To demonstrate relevance, a website must clearly demonstrate its topic and niche in its content. This means that the search engine must be able to determine through its words, content, keywords and meta tags what it is about and who it would be relevant for. This can be implemented through the usage of keywords and key phrases, and can occur even in less considered places such as image names.

To demonstrate authority, a website must appear genuine and trustworthy. This is most commonly demonstrated through links from other sites to it, as well as from it to other sites. If other websites deem it relevant and honourable enough to link to, a search engine will take that as a positive reference.

The Two Main Types

As perhaps you may have ascertained from the two points above, there are two main types of SEO activity: that carried out on-page (on a webpage, created and curated by the business) and off-site (on other websites linking back to it).

On-page SEO is the most natural place to start work, but off-site should also be focused on once the on-page basics have been fixed. Off-site SEO can be a myriad of activity – from PR and social media campaigns to news stories, industry articles, referrals and basic links. The latter is really what builds a website’s credibility with a search engine. Whilst a high quantity of links is good (because it shows that lots of other sites deem it relevant), quality links also play a huge role. ‘High authority’ websites such as big brand names, news agencies and high-ranking websites give greater eminence than links from smaller, lesser-known and lesser-visited websites do.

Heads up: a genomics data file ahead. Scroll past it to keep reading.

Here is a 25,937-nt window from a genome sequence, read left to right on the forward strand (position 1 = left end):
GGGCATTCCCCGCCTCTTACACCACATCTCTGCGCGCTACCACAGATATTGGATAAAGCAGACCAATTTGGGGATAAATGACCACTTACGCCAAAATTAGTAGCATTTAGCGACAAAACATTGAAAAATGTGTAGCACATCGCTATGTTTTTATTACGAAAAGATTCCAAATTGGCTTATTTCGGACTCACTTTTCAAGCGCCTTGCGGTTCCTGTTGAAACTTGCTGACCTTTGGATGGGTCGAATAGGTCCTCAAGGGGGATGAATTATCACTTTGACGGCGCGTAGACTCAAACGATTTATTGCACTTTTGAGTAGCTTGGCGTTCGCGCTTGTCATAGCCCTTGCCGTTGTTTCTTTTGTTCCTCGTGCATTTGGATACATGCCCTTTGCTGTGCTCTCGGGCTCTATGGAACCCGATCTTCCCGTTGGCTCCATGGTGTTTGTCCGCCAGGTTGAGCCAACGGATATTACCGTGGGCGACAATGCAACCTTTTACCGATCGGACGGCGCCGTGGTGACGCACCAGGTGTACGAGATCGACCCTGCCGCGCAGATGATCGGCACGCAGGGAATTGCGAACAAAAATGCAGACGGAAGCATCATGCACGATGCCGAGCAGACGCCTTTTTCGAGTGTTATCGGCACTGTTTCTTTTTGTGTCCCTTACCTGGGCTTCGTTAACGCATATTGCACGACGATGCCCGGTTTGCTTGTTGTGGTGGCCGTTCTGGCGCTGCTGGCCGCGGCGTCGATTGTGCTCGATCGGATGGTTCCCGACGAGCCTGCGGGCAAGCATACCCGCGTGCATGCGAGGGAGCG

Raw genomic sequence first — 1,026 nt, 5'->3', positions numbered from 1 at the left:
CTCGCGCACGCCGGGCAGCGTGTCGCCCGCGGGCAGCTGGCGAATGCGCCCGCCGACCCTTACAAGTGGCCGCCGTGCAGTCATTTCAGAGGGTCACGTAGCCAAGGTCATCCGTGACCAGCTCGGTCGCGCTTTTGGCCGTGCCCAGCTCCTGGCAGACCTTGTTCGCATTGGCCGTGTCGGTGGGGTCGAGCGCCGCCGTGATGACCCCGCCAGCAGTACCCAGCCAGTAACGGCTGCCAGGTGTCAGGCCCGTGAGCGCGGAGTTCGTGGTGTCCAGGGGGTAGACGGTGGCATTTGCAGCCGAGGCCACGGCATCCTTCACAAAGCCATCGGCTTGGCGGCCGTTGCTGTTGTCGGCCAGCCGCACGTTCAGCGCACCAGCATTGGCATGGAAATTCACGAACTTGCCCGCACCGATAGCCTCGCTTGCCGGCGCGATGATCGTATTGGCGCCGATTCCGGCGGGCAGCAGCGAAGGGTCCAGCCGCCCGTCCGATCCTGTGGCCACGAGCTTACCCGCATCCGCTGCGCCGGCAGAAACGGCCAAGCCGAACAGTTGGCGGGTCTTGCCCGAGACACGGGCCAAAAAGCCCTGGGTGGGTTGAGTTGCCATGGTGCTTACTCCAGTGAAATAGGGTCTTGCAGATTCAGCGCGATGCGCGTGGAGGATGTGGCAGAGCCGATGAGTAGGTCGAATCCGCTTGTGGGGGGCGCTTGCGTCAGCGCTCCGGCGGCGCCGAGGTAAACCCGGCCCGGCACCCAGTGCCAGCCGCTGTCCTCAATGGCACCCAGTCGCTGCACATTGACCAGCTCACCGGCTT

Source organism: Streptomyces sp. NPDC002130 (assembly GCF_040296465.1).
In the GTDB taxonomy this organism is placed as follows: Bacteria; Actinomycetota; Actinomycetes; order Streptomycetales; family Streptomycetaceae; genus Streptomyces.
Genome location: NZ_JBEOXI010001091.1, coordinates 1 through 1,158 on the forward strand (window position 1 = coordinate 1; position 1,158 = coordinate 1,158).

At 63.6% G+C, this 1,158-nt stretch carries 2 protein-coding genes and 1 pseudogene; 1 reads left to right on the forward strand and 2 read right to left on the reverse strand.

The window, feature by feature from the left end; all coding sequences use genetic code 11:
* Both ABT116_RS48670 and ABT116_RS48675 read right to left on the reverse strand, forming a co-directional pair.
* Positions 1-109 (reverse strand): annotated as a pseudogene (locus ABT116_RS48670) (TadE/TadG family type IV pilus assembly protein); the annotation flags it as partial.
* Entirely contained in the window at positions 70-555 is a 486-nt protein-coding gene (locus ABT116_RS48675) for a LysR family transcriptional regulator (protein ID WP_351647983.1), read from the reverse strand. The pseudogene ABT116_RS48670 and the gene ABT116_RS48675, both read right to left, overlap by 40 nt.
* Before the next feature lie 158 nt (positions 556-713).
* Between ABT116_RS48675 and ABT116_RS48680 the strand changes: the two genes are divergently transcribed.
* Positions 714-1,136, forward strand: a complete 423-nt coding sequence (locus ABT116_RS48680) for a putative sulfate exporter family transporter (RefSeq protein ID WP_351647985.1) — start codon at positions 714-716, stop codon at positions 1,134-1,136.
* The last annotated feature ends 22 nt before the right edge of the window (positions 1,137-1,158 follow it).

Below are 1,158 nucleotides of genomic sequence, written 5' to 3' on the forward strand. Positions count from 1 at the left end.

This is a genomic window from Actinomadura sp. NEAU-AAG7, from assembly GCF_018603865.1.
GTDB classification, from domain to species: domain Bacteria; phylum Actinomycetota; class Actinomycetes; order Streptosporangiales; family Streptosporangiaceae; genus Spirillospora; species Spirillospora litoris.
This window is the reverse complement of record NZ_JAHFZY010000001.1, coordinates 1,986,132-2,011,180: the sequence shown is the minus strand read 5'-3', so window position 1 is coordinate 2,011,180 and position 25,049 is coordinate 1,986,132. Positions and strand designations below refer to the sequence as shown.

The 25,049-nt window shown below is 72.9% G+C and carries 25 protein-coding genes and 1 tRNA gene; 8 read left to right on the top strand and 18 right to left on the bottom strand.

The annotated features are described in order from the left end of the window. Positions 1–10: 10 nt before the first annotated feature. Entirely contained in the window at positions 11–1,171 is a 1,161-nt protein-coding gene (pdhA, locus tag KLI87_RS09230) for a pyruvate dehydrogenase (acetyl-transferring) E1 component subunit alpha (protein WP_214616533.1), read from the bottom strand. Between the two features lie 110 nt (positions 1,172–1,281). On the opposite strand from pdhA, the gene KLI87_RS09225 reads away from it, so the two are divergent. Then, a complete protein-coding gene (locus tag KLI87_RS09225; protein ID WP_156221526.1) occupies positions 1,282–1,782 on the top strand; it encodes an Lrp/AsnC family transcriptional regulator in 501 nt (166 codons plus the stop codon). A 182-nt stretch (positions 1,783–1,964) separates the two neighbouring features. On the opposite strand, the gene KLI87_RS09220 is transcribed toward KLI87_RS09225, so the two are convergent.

Judging SEO Success

Websites each have a DA (Domain Authority); a score given to them from 1-100 that ranks how likely they are to show up highly on search engine results pages. What is considered a ‘high’ DA score depends on how competitive sites are within the niche it resides in, but anything above 25 to 30 is considered good.

Whilst many assume that typing search queries into a search engine and seeing where the site ranks is an accurate measure of SEO success, it is not – because there are so many factors at play when it comes to displaying what the search engine deems relevant (such as location, sites previously visited, etc) that what it shows for one person, it may not show for another.

Digital marketing specialists use DA checker services to judge their score and can analyse how much traffic to the site is ‘organic’ (not achieved through paid-for advertising) to best understand their current SEO performance.

Check out our SEO packages for smaller businesses

Calling In The Experts

While it’s true that most digital marketing professionals will have a base knowledge of SEO, there too are specialists working in the field that do nothing but SEO all day every day.

As Google and other search engines continually improve their machine learning and the algorithm gets smarter, it is better able to judge what is relevant and what users want, and expect, to see. This means that the ways SEO can be worked into a web page and its content is always changing. For example, the most recent Google announcement confirmed that accessibility, increased safety parameters, loading times and the responsiveness of websites to different devices will all have an enhanced focus on search moving forward – but there are announcements of such changes every few months, and tweaks ‘behind the scenes’ just about every day!